cigarette and listened to you piss in the bathroom,
but that didn’ happen. your letters got sadder.
your lovers betrayed you. kid, I wrote back, all
lovers betray. it didn’ help. you said
you had a crying bench and it was by a bridge and
the bridge was over a river and you sat on the crying
bench every night and wept for the lovers who had
hurt and forgotten you. I wrote back but never
heard again. a friend wrote me of your suicide
3 or 4 months after it happened. if I had met you
I would probably have been unfair to you or you
to me. it was best like this.

Are You Drinking?

washed-up, on shore, the old yellow notebook
out again
I write from the bed
as I did last
year.
will see the doctor,
Monday.
“yes, doctor, weak legs, vertigo, head-
aches and my back
hurts.”
“are you drinking?” he will ask.
“are you getting your
exercise, your
vitamins?”
I think that I am just ill
with life, the same stale yet
fluctuating
factors.
even at the track
I watch the horses run by
and it seems
meaningless.
I leave early after buying tickets on the
remaining races.
“taking off?” asks the motel
clerk.
“yes, it’s boring,”
I tell him.
“If you think it’s boring
out there,” he tells me, “you oughta be
back here.”
so here I am
propped up against my pillows
again
just an old guy
just an old writer
with a yellow
notebook.
something is
walking across the
floor
toward
me.
oh, it’s just
my cat
this
time.

A Challenge To The Dark

shot in the eye
shot in the brain
shot in the ****
shot like a flower in the dance

amazing how death wins hands down
amazing how much credence is given to idiot forms of life

amazing how laughter has been drowned out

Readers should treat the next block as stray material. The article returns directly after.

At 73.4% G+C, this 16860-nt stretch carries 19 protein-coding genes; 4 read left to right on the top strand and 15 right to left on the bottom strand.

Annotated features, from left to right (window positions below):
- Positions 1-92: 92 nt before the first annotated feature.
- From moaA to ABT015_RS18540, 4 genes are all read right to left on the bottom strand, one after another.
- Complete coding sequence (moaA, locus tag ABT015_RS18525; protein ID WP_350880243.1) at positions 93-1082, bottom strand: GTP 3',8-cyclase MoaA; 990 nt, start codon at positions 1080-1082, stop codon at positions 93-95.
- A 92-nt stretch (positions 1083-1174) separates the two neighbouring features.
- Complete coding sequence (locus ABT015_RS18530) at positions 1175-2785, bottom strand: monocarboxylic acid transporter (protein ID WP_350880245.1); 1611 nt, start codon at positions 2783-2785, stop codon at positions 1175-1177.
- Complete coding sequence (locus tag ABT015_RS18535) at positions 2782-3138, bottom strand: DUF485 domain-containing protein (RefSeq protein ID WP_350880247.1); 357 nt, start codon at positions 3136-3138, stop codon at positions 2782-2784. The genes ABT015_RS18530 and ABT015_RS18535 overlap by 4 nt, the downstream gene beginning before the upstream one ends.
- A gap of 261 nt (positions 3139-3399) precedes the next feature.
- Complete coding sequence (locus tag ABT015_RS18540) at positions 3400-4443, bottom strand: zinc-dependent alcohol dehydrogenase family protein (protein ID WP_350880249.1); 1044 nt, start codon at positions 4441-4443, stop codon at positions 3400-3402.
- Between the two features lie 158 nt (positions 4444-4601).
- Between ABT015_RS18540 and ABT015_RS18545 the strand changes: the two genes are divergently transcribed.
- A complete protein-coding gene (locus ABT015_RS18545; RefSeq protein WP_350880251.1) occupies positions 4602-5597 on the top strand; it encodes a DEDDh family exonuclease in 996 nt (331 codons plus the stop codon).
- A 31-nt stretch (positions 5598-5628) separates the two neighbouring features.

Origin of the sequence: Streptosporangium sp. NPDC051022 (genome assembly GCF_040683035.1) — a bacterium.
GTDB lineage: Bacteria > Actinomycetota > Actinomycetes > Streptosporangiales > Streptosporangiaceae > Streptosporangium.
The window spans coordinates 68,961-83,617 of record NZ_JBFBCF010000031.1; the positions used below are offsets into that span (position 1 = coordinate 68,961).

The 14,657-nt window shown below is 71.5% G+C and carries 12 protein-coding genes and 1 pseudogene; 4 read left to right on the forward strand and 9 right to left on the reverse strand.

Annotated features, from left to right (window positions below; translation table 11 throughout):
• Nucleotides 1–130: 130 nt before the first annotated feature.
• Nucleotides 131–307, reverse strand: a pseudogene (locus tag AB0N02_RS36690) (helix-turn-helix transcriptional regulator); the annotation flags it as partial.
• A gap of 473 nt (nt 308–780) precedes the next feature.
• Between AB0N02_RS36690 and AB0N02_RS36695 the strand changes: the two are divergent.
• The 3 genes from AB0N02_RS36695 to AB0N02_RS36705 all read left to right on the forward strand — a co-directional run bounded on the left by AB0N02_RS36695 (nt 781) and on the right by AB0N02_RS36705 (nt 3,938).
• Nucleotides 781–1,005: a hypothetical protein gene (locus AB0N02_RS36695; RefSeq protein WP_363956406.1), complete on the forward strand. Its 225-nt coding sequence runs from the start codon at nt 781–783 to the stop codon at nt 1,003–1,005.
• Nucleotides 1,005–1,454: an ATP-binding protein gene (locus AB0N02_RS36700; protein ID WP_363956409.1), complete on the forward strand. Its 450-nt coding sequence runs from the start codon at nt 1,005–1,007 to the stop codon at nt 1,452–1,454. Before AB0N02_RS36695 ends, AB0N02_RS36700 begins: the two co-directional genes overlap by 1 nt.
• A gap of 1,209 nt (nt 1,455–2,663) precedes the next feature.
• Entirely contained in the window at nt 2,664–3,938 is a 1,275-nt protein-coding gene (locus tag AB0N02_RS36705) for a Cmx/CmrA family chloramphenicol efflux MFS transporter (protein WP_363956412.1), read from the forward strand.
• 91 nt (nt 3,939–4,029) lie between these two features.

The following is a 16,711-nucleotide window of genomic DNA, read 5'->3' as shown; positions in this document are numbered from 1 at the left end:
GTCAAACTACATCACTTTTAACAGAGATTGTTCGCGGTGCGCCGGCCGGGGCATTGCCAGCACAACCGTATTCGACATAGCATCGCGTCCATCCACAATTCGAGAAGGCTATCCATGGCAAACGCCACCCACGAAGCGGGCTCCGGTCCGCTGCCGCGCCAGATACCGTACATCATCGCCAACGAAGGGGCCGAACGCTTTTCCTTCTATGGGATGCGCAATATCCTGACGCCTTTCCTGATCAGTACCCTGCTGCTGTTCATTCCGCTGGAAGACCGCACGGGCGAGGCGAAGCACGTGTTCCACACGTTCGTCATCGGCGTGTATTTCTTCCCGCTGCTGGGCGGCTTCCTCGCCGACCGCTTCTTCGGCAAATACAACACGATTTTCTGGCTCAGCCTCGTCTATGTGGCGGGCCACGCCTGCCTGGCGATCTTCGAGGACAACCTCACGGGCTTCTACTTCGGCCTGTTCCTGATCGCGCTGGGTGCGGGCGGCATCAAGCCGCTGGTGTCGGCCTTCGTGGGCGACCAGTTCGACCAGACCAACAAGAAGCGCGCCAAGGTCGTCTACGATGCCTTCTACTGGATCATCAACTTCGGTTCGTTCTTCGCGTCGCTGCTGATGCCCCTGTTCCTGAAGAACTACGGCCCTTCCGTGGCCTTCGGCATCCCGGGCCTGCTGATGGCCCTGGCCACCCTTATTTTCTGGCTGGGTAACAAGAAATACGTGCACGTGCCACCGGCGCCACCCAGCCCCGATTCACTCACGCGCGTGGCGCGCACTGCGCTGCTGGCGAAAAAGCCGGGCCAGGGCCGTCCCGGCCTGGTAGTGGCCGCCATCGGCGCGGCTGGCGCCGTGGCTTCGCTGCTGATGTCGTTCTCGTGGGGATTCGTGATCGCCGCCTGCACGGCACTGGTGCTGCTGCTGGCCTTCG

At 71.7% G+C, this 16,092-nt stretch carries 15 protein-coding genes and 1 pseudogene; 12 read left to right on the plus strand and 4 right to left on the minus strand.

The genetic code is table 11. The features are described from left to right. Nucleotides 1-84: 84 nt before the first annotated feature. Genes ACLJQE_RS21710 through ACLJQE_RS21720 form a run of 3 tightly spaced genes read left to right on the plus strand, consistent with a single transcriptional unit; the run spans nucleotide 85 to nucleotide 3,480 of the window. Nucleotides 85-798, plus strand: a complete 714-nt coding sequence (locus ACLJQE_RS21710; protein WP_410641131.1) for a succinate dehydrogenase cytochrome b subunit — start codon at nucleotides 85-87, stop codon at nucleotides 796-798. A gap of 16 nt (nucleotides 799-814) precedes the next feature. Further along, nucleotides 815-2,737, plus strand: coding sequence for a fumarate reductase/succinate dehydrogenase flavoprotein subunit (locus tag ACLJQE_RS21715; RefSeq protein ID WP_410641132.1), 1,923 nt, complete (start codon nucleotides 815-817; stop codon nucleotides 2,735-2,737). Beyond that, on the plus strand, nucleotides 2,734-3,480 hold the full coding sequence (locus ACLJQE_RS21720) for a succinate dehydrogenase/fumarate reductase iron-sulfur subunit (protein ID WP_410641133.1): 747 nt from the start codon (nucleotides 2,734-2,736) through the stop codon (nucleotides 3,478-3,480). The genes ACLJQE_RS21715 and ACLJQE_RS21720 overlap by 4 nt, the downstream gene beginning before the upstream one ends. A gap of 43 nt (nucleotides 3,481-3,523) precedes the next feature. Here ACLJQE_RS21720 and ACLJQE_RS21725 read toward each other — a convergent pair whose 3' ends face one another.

amazing how viciousness is such a constant

I must soon declare my own war on their war
I must hold to my last piece of ground
I must protect the small space I have made that has allowed me life

my life not their death
my death not their death…

16-bit Intel 8088 chip

with an Apple Macintosh
you can’t run Radio Shack programs
in its disc drive.
nor can a Commodore 64
drive read a file
you have created on an
IBM Personal Computer.
both Kaypro and Osborne computers use
the CP/M operating system
but can’t read each other’s
handwriting
for they format (write
on) discs in different
ways.
the Tandy 2000 runs MS-DOS but
can’t use most programs produced for
the IBM Personal Computer
unless certain
bits and bytes are
altered
but the wind still blows over
Savannah
and in the Spring
the turkey buzzard struts and
flounces before his
hens.

2 Flies

The flies are angry bits of life;
why are they so angry?
it seems they want more,
it seems almost as if they
are angry
that they are flies;
it is not my fault;
I sit in the room
with them
and they taunt me
with their agony;
it is as if they were
loose chunks of soul
left out of somewhere;
I try to read a paper
but they will not let me
be;
one seems to go in half-circles
high along the wall,
throwing a miserable sound
upon my head;
the other one, the smaller one
stays near and teases my hand,
saying nothing,
rising, dropping
crawling near;
what god puts these
lost things upon me?
other men suffer dictates of
empire, tragic love…
I suffer
insects…
I wave at the little one
which only seems to revive
his impulse to challenge:
he circles swifter,
nearer, even making
a fly-sound,
and one above
catching a sense of the new
whirling, he too, in excitement,
speeds his flight,
drops down suddenly
in a cuff of noise
and they join
in circling my hand,
strumming the base
of the lampshade
until some man-thing
in me
will take no more
unholiness
and I strike
with the rolled-up-paper –
missing! –
striking,
striking,
they break in discord,
some message lost between them,
and I get the big one
first, and he kicks on his back
flicking his legs
like an angry whore,
and I come down again
with my paper club
and he is a smear
of fly-ugliness;
the little one circles high
now, quiet and swift,
almost invisible;
he does not come near
my hand again;
he is tamed and
inaccessible; I leave
him be, he leaves me
be;
the paper, of course,
is ruined;
something has happened,
something has soiled my
day,
sometimes it does not
take man
or a woman,
only something alive;
I sit and watch
the small one;
we are woven together
in the air
and the living;
it is late
for both of us.

Let It Enfold You

Either peace or happiness,
let it enfold you

when I was a young man
I felt these things were
dumb, unsophisticated.
I had bad blood, a twisted
mind, a precarious
upbringing.

I was hard as granite, I
leered at the
sun.
I trusted no man and
especially no
woman.